Tuesday, November 3, 2015

From LPs to CDs to YouTube

            Roland and I recently watched a “Master Class” on Smokey Robinson.  I have always enjoyed his music and him and after watching his biography, have even more admiration for him.

            I had albums featuring Smokey Robinson, Marvin Gaye, the Carpenters, "Earth,Wind and Fire" and Mannheim Steamroller. I listened to them often when I was single.  After I was married, I rarely listened to the large collection of LPs that I had.

            LP stands for “long playing”.  That is what my dad had told me. My dad LOVED music.  He had hoped that one day he would own his own record store.  I am sad that he wasn’t able to fulfill his musical dream.

            When I was growing up, dad would play Kingston Trio, Journeymen, and the Brothers Four.  Eventually folk seemed to faze out and dad eventually turned to county though still a fan of the music that had been popular in his youth.  I remember how different the vinyl records were – not just because of their music – but the weight and quality and continuous groove.  The treasured LP would boast about the high quality material while the more recent ones would remind patrons that it was/is a crime to copy.

            Though records were (and ARE) still around, record players themselves seem to be a hint of the past.  I did own a stereo with phonograph player when Roland and I were married.  But the needle broke, and availability for replacement is either outrageous or non-existent. 

            I still continued to collect records even after CDs (compact discs) were introduced.  There was a store called Randy’s Records that sold all kinds of records, and after a while it was the only place where I could find LPs.  I think one of the last LPs I ever purchased was a used album featuring the “Best of the Coasters”

            My purchase was made the very day that my niece and nephews received the CD from the Disney’s animation of Hercules.  I said that I would play two songs from the Coasters and then they could listen to their CD.

            I think Brian was four at the time.  When I took the LP out of it’s record jacket to place it on the turntable, his eyes got big as he exclaimed, “that is a humongous CD”

            There was an advertisement for a record player/CD unit.  Roland purchased one for me, and I played both CDs and records – but I knew it wouldn’t last.  Even before we moved, I questioned how long the needle would last.  I finally accepted LPs to be a thing of the past.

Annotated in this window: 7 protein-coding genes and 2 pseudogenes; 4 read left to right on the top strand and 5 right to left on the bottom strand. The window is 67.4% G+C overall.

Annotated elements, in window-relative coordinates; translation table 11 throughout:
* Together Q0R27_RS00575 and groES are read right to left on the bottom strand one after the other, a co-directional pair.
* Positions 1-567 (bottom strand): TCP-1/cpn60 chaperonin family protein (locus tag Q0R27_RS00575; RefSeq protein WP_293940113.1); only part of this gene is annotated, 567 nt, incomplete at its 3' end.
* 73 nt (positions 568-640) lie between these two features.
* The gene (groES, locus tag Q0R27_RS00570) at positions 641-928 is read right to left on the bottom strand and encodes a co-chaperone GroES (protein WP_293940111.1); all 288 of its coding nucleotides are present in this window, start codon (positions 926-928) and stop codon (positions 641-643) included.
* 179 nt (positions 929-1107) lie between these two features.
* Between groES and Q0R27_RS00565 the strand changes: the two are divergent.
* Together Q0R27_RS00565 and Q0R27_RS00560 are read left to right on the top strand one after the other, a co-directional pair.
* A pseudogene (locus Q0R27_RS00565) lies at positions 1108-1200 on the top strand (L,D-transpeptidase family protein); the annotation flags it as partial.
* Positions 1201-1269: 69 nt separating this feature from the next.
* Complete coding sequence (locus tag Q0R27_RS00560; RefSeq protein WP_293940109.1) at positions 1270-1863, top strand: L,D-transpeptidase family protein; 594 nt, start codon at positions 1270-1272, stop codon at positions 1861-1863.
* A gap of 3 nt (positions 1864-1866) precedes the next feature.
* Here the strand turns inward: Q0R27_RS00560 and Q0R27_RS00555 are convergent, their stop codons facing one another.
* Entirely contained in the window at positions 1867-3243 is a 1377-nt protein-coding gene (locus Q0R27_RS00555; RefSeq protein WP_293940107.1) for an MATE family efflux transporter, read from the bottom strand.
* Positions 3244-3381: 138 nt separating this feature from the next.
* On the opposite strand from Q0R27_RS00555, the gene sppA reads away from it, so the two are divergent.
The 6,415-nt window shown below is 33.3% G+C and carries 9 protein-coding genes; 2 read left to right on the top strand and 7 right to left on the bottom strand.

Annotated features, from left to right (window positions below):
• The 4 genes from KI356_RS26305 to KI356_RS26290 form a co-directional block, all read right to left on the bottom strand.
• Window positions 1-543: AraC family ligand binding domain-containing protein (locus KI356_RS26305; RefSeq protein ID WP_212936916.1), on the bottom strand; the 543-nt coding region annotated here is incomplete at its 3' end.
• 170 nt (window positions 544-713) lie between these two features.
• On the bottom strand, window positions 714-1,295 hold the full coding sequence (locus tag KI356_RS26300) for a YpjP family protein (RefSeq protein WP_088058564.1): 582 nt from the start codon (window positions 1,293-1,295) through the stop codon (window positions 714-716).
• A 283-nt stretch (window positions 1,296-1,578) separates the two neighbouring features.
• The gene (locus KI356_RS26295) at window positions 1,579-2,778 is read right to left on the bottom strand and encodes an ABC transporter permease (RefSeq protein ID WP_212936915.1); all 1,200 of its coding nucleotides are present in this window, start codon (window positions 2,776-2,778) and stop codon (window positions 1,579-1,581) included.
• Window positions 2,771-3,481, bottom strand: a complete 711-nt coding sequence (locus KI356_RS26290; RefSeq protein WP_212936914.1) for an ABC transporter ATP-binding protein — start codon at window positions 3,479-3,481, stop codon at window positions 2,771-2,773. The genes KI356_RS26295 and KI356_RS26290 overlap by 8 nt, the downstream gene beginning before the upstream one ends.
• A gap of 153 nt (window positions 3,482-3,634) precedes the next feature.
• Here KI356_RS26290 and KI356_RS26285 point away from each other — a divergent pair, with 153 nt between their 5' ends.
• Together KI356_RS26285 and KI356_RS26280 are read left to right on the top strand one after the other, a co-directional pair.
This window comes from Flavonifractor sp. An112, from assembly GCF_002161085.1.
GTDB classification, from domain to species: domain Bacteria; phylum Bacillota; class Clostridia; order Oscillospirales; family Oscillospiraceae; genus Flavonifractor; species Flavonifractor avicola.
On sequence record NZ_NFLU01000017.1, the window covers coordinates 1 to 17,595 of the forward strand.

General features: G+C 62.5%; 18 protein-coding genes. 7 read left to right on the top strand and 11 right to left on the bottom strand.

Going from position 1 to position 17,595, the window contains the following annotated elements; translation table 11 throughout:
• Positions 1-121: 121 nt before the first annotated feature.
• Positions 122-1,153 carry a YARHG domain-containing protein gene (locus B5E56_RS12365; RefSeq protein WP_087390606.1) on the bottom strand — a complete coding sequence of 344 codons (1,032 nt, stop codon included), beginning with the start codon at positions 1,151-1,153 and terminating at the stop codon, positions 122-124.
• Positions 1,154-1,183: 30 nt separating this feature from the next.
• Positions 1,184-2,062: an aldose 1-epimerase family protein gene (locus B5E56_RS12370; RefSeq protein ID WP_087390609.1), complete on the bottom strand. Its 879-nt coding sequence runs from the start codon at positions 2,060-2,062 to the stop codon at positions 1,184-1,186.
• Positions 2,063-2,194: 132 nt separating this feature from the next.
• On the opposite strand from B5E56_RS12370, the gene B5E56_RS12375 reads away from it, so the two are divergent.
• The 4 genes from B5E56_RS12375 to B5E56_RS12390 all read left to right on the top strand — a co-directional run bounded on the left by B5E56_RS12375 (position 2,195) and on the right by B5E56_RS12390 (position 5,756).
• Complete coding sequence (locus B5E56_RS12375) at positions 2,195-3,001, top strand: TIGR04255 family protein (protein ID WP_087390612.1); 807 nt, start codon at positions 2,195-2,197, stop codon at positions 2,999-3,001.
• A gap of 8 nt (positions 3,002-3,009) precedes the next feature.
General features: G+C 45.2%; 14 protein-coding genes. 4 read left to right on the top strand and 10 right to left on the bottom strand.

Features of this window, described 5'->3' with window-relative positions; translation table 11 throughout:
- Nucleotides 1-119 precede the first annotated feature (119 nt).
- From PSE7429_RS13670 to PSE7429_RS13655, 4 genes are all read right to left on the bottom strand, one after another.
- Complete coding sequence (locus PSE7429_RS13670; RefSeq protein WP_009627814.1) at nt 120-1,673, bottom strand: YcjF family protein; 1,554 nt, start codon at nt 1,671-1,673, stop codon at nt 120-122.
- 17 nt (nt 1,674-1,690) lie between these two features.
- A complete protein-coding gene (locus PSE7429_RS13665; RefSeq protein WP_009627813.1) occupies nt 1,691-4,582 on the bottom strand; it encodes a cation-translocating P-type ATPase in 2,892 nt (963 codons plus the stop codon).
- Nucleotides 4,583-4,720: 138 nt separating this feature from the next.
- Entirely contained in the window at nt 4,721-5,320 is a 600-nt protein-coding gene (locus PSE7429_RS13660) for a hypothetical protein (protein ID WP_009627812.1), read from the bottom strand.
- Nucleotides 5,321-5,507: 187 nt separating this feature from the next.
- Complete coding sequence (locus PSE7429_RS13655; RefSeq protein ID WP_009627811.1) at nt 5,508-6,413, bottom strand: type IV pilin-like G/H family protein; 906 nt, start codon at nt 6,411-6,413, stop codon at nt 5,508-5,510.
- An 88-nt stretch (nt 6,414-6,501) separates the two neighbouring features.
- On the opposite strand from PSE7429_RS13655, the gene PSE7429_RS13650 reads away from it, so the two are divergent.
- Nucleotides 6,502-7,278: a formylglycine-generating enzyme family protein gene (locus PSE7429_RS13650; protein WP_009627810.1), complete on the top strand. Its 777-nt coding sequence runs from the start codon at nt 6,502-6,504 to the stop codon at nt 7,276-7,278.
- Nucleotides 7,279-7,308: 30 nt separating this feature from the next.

The first CD I had ever purchased from Randy's Records was Clooney Tunes which I had initially listened to on LP as a youth and loved it and played it so much that the scratches seemed to come in louder than the songs.  I had to buy it for Jenna. I hoped she would love Clooney Tunes as much as I did.

            And even greater still has been the I-pod and the ability to store so much music in such a teeny little space, and catalog it.  And hook it up to speakers – that was my desire as I’m not much of a headphone person.  

            I still play my CDs in the car – often cassette tapes.  I like listening to music as much as daddy did.  Although my taste in music varies from the stuff he seemed to enjoy.  I didn’t mind the folk tunes sung by trios and quartets.  There are a few songs I like that seem to fit into the “country” category. I have never really cared for country music as a whole. I wish I did.  I think they put on the best award shows and entertainment.

            I am grateful for access to YouTube 

 to relive those songs from the past and daddy’s past and to be able to read along with the lyrics (if I chose to do so). It’s been quite a journey.  I remember the LP and the 8-track tape.  I even remember reel-to-reel.  Yes, I’m that old.

There may come a day when Jenna may say, “Yes, I watched YouTube back in the day.  I can’t believe I can remember that far back.  My kids must think I’m ancient.”

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